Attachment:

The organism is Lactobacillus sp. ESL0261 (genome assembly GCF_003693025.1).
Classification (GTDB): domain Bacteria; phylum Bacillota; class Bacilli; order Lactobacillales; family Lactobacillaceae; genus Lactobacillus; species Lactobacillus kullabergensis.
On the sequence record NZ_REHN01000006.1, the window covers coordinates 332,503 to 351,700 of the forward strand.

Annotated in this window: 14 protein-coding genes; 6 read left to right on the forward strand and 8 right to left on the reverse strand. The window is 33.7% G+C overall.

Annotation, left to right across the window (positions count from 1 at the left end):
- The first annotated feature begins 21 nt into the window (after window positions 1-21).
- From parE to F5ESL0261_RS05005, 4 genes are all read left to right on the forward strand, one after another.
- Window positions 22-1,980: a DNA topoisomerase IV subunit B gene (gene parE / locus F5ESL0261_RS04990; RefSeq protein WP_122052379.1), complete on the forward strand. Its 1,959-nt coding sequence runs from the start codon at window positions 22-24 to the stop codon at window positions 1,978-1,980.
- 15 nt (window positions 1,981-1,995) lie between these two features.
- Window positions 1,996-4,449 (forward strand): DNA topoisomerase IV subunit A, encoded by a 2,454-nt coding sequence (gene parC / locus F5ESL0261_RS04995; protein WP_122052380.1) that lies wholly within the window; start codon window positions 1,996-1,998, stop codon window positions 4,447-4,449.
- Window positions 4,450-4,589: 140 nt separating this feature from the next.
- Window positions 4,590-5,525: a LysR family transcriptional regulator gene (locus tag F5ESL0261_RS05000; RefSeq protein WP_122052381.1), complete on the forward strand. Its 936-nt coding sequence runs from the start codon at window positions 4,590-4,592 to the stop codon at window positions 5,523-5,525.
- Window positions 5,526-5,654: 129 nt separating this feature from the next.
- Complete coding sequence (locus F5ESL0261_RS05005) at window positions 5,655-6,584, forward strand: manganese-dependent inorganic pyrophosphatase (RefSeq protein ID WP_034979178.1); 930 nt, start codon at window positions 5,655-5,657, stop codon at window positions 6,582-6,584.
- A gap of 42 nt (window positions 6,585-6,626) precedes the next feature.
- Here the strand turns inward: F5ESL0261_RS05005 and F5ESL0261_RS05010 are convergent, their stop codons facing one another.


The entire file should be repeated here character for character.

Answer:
The organism is Lactobacillus sp. ESL0261 (genome assembly GCF_003693025.1).
Classification (GTDB): domain Bacteria; phylum Bacillota; class Bacilli; order Lactobacillales; family Lactobacillaceae; genus Lactobacillus; species Lactobacillus kullabergensis.
On the sequence record NZ_REHN01000006.1, the window covers coordinates 332,503 to 351,700 of the forward strand.

Annotated in this window: 14 protein-coding genes; 6 read left to right on the forward strand and 8 right to left on the reverse strand. The window is 33.7% G+C overall.

Annotation, left to right across the window (positions count from 1 at the left end):
- The first annotated feature begins 21 nt into the window (after window positions 1-21).
- From parE to F5ESL0261_RS05005, 4 genes are all read left to right on the forward strand, one after another.
- Window positions 22-1,980: a DNA topoisomerase IV subunit B gene (gene parE / locus F5ESL0261_RS04990; RefSeq protein WP_122052379.1), complete on the forward strand. Its 1,959-nt coding sequence runs from the start codon at window positions 22-24 to the stop codon at window positions 1,978-1,980.
- 15 nt (window positions 1,981-1,995) lie between these two features.
- Window positions 1,996-4,449 (forward strand): DNA topoisomerase IV subunit A, encoded by a 2,454-nt coding sequence (gene parC / locus F5ESL0261_RS04995; protein WP_122052380.1) that lies wholly within the window; start codon window positions 1,996-1,998, stop codon window positions 4,447-4,449.
- Window positions 4,450-4,589: 140 nt separating this feature from the next.
- Window positions 4,590-5,525: a LysR family transcriptional regulator gene (locus tag F5ESL0261_RS05000; RefSeq protein WP_122052381.1), complete on the forward strand. Its 936-nt coding sequence runs from the start codon at window positions 4,590-4,592 to the stop codon at window positions 5,523-5,525.
- Window positions 5,526-5,654: 129 nt separating this feature from the next.
- Complete coding sequence (locus F5ESL0261_RS05005) at window positions 5,655-6,584, forward strand: manganese-dependent inorganic pyrophosphatase (RefSeq protein ID WP_034979178.1); 930 nt, start codon at window positions 5,655-5,657, stop codon at window positions 6,582-6,584.
- A gap of 42 nt (window positions 6,585-6,626) precedes the next feature.
- Here the strand turns inward: F5ESL0261_RS05005 and F5ESL0261_RS05010 are convergent, their stop codons facing one another.